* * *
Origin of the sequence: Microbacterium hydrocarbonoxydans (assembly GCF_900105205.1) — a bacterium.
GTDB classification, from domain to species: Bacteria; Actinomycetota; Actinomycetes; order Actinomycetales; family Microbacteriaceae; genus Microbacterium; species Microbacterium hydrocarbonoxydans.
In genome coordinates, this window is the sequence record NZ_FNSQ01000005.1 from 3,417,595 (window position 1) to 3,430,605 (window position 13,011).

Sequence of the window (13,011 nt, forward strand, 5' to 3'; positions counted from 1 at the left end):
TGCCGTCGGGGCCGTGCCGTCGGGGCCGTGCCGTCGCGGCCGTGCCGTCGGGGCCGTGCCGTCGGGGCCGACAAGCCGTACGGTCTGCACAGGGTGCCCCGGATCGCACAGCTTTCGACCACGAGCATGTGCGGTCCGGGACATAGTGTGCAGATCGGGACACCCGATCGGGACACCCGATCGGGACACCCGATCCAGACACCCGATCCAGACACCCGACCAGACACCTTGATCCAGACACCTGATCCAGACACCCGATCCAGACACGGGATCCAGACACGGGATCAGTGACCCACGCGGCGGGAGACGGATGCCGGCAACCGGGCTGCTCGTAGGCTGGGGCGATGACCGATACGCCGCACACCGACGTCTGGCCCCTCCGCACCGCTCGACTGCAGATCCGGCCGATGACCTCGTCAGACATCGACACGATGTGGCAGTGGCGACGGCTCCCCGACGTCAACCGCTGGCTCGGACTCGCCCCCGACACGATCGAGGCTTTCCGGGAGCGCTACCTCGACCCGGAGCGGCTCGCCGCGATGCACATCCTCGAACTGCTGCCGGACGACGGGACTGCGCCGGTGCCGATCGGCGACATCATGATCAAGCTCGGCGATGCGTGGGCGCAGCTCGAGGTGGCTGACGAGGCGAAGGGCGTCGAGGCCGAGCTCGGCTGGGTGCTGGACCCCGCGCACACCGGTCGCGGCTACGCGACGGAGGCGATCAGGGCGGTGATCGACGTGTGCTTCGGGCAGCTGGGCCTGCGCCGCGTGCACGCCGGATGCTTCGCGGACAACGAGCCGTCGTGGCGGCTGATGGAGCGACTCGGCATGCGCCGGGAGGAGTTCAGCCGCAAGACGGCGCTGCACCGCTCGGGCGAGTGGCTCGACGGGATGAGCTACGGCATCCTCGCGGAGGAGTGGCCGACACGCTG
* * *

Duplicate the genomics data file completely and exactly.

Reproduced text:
Origin of the sequence: Microbacterium hydrocarbonoxydans (assembly GCF_900105205.1) — a bacterium.
GTDB classification, from domain to species: Bacteria; Actinomycetota; Actinomycetes; order Actinomycetales; family Microbacteriaceae; genus Microbacterium; species Microbacterium hydrocarbonoxydans.
In genome coordinates, this window is the sequence record NZ_FNSQ01000005.1 from 3,417,595 (window position 1) to 3,430,605 (window position 13,011).

Sequence of the window (13,011 nt, forward strand, 5' to 3'; positions counted from 1 at the left end):
TGCCGTCGGGGCCGTGCCGTCGGGGCCGTGCCGTCGCGGCCGTGCCGTCGGGGCCGTGCCGTCGGGGCCGACAAGCCGTACGGTCTGCACAGGGTGCCCCGGATCGCACAGCTTTCGACCACGAGCATGTGCGGTCCGGGACATAGTGTGCAGATCGGGACACCCGATCGGGACACCCGATCGGGACACCCGATCCAGACACCCGATCCAGACACCCGACCAGACACCTTGATCCAGACACCTGATCCAGACACCCGATCCAGACACGGGATCCAGACACGGGATCAGTGACCCACGCGGCGGGAGACGGATGCCGGCAACCGGGCTGCTCGTAGGCTGGGGCGATGACCGATACGCCGCACACCGACGTCTGGCCCCTCCGCACCGCTCGACTGCAGATCCGGCCGATGACCTCGTCAGACATCGACACGATGTGGCAGTGGCGACGGCTCCCCGACGTCAACCGCTGGCTCGGACTCGCCCCCGACACGATCGAGGCTTTCCGGGAGCGCTACCTCGACCCGGAGCGGCTCGCCGCGATGCACATCCTCGAACTGCTGCCGGACGACGGGACTGCGCCGGTGCCGATCGGCGACATCATGATCAAGCTCGGCGATGCGTGGGCGCAGCTCGAGGTGGCTGACGAGGCGAAGGGCGTCGAGGCCGAGCTCGGCTGGGTGCTGGACCCCGCGCACACCGGTCGCGGCTACGCGACGGAGGCGATCAGGGCGGTGATCGACGTGTGCTTCGGGCAGCTGGGCCTGCGCCGCGTGCACGCCGGATGCTTCGCGGACAACGAGCCGTCGTGGCGGCTGATGGAGCGACTCGGCATGCGCCGGGAGGAGTTCAGCCGCAAGACGGCGCTGCACCGCTCGGGCGAGTGGCTCGACGGGATGAGCTACGGCATCCTCGCGGAGGAGTGGCCGACACGCTG